Check out pictures from the Chili Shak's kitchen in our slideshow.
'You've gotta get in here," my friend Linda told me through a full mouth as she handed over her chili cheeseburger one afternoon with a slight look of reluctance. Although it was wet and chilly outside, the snug confines of The Chili Shak were as welcome as could be. I'd been warming my belly with bites of sour cream-and-jalapeño-topped Frito pie so good I had meandered into a bit of a daze, recalling the classic Texas dish as it was first presented to me by my father some 30-odd years ago.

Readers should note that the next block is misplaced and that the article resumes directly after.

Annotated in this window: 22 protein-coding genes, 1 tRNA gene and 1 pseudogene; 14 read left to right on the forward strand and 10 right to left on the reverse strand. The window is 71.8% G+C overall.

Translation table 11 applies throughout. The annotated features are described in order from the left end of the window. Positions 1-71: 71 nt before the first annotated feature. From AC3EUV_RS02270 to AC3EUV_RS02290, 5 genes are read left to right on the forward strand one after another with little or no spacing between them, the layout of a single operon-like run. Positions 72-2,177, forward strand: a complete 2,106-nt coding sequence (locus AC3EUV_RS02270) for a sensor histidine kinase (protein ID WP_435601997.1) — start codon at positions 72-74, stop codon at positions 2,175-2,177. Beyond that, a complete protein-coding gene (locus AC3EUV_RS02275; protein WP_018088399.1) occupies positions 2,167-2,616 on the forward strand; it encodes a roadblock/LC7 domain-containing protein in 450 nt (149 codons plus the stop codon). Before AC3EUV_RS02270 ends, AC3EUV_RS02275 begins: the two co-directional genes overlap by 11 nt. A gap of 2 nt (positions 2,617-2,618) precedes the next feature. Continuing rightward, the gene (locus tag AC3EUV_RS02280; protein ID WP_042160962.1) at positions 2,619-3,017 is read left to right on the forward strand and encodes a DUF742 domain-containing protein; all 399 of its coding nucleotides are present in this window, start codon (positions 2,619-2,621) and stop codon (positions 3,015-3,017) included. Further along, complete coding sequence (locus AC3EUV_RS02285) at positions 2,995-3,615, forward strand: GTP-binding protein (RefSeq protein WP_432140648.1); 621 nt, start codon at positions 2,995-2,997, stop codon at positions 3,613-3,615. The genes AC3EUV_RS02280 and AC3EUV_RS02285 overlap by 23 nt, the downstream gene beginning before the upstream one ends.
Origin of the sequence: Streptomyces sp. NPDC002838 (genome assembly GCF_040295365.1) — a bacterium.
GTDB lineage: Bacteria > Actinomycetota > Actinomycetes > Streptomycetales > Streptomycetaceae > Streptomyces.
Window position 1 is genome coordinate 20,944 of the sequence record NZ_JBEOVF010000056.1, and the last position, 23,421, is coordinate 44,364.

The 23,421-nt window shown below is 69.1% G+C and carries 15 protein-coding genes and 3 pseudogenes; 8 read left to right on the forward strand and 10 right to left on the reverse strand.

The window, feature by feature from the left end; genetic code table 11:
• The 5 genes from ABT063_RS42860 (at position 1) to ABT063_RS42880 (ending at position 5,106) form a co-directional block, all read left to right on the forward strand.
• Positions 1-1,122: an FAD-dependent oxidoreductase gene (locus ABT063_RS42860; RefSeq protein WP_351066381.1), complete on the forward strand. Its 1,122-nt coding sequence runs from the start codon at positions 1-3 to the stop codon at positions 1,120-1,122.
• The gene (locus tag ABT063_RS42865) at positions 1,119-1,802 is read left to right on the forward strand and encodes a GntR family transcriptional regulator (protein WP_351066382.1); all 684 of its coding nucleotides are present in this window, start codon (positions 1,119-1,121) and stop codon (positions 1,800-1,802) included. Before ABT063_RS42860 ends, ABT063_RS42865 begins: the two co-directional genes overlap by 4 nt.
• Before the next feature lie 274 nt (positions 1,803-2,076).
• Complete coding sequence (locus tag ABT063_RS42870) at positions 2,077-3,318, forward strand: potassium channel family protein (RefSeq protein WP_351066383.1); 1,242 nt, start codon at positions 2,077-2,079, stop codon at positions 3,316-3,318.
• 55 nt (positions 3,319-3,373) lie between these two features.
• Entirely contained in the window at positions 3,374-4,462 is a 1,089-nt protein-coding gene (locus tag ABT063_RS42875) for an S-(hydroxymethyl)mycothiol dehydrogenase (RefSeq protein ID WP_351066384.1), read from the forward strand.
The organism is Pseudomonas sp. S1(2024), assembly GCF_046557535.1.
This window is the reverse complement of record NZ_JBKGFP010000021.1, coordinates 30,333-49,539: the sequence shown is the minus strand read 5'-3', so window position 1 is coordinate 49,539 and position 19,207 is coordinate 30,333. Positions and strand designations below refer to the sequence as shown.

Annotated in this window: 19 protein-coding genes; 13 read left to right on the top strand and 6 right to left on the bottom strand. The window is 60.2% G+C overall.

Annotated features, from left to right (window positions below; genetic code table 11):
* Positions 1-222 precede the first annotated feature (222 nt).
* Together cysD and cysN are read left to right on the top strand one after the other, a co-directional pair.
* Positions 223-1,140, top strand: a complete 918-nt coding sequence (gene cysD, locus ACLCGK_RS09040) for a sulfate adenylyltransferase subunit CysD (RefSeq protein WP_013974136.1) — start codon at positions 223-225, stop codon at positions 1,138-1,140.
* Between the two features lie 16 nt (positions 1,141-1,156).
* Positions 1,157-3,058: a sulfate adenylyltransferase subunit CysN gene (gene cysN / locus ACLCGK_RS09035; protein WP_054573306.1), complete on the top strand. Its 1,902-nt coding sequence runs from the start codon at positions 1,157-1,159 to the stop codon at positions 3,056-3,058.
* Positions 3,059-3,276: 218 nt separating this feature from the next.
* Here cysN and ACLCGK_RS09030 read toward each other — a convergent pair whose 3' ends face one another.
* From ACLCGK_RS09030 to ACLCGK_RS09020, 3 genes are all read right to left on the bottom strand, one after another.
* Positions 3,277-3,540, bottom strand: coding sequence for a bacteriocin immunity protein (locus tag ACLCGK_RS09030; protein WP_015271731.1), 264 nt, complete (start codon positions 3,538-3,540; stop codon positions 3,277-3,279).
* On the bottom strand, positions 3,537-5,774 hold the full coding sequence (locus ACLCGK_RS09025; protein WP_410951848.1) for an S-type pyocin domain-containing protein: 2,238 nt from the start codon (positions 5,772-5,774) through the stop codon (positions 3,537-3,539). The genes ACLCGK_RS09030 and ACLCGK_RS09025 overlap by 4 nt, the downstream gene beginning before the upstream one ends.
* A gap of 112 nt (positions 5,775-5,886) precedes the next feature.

Linda shoving the burger in my face snapped me out of my reverie, though, and soon I was crunching through the thick red onions that topped The Chili Shak's burger into the delightfully messy marriage of ruggedly charred burger patty, melting shredded cheese and oozing chili below. "The onions make it," I said aloud. "They're perfect."
"Yep," nodded Linda. I could see her waiting anxiously for me to hand the burger back, but had to go in for another bite. Even without the chili, I mused, this would still be a great burger. After handing it back, I dove into the fluffy pile of white napkins that sit waiting for the inevitable smears of chili that will be left behind on happy faces or the streams of chili that will dribble down fingers as you try to finish a fat chili-cheese dog with as much grace as possible. (My suggestion: Give up the grace and dive in face-first.)